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Bang & Olufsen A8 Earphones review: Bang & Olufsen A8 Earphones

The original and still the best, the Bang & Olufsen A8 Earphones sound good and look great, but if you're looking for an exciting result these aren't for you.

Ty Pendlebury Editor
Ty Pendlebury has worked at CNET since 2006. He lives in New York City where he writes about streaming and home audio.
Expertise Ty has worked for radio, print, and online publications, and has been writing about home entertainment since 2004. He is an avid record collector and streaming music enthusiast. Credentials
  • Ty was nominated for Best New Journalist at the Australian IT Journalism awards, but he has only ever won one thing. As a youth, he was awarded a free session for the photography studio at a local supermarket.
Ty Pendlebury
2 min read

Recently, we looked at a pair of headphones that looked disturbingly similar to the A8s, and found them to be quite agreeable. But what of the originals that inspired them?

8.2

Bang & Olufsen A8 Earphones

The Good

Uncharacteristically inexpensive. Balanced sound. Premium build and looks.

The Bad

Uncomfortable fit. Not suited to bass fiends.

The Bottom Line

The original and still the best, the Bang & Olufsen A8 Earphones sound good and look great, but if you're looking for an exciting result these aren't for you.

While originally coming in black only, the A8 now comes in a choice of colours — black, white, green yellow and orange. The 'phones themselves are constructed from anodised aluminium, plastic and hard rubber, and there are some foam covers in the package to prevent the plastic edges of the buds from rubbing on your ears. Like Creative's cheeky Aurvana Airs, the Bang & Olufsen A8s fold over the top of your ear leaving the ear buds resting just inside your auditory canal (OK, we had to look that up — we couldn't just say "ears" again). The fit, as you'd expect, is very similar to the Creative's, but the hinge is better so it's a little easier to get a good initial fit. Moving around, though, is a different matter, and we found that the hinge came loose after a while and the ear buds gravitated away from the ears necessitating you clamping them back down. The Creative's earphones usually stayed put.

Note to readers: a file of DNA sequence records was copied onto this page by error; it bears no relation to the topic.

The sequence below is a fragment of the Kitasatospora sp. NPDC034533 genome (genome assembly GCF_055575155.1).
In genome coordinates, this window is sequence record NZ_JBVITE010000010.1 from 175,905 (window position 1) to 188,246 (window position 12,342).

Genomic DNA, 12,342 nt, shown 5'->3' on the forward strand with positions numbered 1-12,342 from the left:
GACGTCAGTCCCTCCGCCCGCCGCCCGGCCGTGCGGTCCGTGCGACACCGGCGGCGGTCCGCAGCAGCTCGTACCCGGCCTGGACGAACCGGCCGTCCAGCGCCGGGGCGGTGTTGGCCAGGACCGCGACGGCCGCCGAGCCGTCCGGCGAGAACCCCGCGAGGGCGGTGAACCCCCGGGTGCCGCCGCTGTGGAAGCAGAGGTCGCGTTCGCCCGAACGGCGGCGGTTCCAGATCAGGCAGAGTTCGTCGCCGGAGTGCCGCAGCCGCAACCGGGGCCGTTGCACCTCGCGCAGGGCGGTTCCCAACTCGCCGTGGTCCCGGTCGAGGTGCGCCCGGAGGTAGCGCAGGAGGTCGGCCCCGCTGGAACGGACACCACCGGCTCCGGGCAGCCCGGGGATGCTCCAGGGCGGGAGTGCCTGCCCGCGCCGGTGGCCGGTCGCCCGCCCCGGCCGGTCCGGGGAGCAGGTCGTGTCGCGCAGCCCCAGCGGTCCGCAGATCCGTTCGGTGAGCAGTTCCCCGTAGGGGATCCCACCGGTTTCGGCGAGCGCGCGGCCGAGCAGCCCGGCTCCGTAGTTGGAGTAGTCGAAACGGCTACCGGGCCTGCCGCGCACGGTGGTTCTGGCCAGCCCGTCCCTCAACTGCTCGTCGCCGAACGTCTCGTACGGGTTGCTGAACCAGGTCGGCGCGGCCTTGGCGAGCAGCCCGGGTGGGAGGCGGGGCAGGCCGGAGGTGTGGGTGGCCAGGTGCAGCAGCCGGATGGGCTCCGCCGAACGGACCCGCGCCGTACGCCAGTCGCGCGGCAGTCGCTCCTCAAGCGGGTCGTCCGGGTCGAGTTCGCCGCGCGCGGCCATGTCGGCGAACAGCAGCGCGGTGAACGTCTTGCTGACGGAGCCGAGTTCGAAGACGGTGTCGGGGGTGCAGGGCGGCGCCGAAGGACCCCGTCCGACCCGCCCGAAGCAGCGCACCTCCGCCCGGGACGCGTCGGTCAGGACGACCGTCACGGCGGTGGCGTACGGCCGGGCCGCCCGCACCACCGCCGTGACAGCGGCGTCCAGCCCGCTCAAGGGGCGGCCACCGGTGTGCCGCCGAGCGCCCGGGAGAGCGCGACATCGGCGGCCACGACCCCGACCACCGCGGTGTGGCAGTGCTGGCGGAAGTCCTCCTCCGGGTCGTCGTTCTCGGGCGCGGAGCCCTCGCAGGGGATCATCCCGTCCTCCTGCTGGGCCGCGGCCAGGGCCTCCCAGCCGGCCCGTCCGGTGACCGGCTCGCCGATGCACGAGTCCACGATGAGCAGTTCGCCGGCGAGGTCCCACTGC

Sound quality is a different matter though, and to test this we used them with a variety of different sources including Bang & Olufsen's own BeoSound 6 player and the Creative Zen X-Fi. The A8s have a different sonic character to the excitable Creative set, being more balanced and less "fizzy". As a result they sound better with a greater range of music. Nick Cave's Moonland from the Dig, Lazarus, Dig!!! set had a reasonable amount of space and good detail on the vocals. However, the bass was a little lacking and the Creative sounded richer in comparison.

The real clincher for music fans is the price: they're AU$70 cheaper than the Creative set. If out-and-out detail isn't your main goal, and you're looking for a smooth-sounding headphone that's not outrageously expensive then the Bang & Olufsen A8 is a very good and very stylish set of earphones. Pity about the the less-than-optimal fit, though.